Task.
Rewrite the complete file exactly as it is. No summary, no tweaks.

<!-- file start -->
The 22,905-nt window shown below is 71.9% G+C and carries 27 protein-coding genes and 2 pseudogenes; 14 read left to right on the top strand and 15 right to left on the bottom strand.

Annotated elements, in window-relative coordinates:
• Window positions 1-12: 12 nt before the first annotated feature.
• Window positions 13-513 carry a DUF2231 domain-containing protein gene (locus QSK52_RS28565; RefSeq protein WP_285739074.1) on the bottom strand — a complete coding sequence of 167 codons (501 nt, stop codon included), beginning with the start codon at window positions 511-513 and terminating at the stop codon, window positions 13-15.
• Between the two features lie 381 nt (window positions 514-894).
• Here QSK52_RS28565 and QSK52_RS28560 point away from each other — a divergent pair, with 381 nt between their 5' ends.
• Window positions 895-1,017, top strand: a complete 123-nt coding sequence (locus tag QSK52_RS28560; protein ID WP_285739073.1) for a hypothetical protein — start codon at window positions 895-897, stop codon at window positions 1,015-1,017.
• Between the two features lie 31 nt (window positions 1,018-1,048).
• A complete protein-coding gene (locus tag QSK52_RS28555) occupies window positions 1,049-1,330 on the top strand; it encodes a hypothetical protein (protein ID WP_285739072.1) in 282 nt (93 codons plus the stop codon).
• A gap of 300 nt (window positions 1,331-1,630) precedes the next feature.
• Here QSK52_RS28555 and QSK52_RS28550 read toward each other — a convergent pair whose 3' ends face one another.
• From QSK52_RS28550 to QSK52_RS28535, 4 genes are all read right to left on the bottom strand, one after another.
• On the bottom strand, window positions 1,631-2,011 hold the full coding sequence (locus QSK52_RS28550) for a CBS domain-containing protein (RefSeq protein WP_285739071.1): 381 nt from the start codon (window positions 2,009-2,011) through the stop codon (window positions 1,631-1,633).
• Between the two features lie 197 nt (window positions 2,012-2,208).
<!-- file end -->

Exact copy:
The 22,905-nt window shown below is 71.9% G+C and carries 27 protein-coding genes and 2 pseudogenes; 14 read left to right on the top strand and 15 right to left on the bottom strand.

Annotated elements, in window-relative coordinates:
• Window positions 1-12: 12 nt before the first annotated feature.
• Window positions 13-513 carry a DUF2231 domain-containing protein gene (locus QSK52_RS28565; RefSeq protein WP_285739074.1) on the bottom strand — a complete coding sequence of 167 codons (501 nt, stop codon included), beginning with the start codon at window positions 511-513 and terminating at the stop codon, window positions 13-15.
• Between the two features lie 381 nt (window positions 514-894).
• Here QSK52_RS28565 and QSK52_RS28560 point away from each other — a divergent pair, with 381 nt between their 5' ends.
• Window positions 895-1,017, top strand: a complete 123-nt coding sequence (locus tag QSK52_RS28560; protein ID WP_285739073.1) for a hypothetical protein — start codon at window positions 895-897, stop codon at window positions 1,015-1,017.
• Between the two features lie 31 nt (window positions 1,018-1,048).
• A complete protein-coding gene (locus tag QSK52_RS28555) occupies window positions 1,049-1,330 on the top strand; it encodes a hypothetical protein (protein ID WP_285739072.1) in 282 nt (93 codons plus the stop codon).
• A gap of 300 nt (window positions 1,331-1,630) precedes the next feature.
• Here QSK52_RS28555 and QSK52_RS28550 read toward each other — a convergent pair whose 3' ends face one another.
• From QSK52_RS28550 to QSK52_RS28535, 4 genes are all read right to left on the bottom strand, one after another.
• On the bottom strand, window positions 1,631-2,011 hold the full coding sequence (locus QSK52_RS28550) for a CBS domain-containing protein (RefSeq protein WP_285739071.1): 381 nt from the start codon (window positions 2,009-2,011) through the stop codon (window positions 1,631-1,633).
• Between the two features lie 197 nt (window positions 2,012-2,208).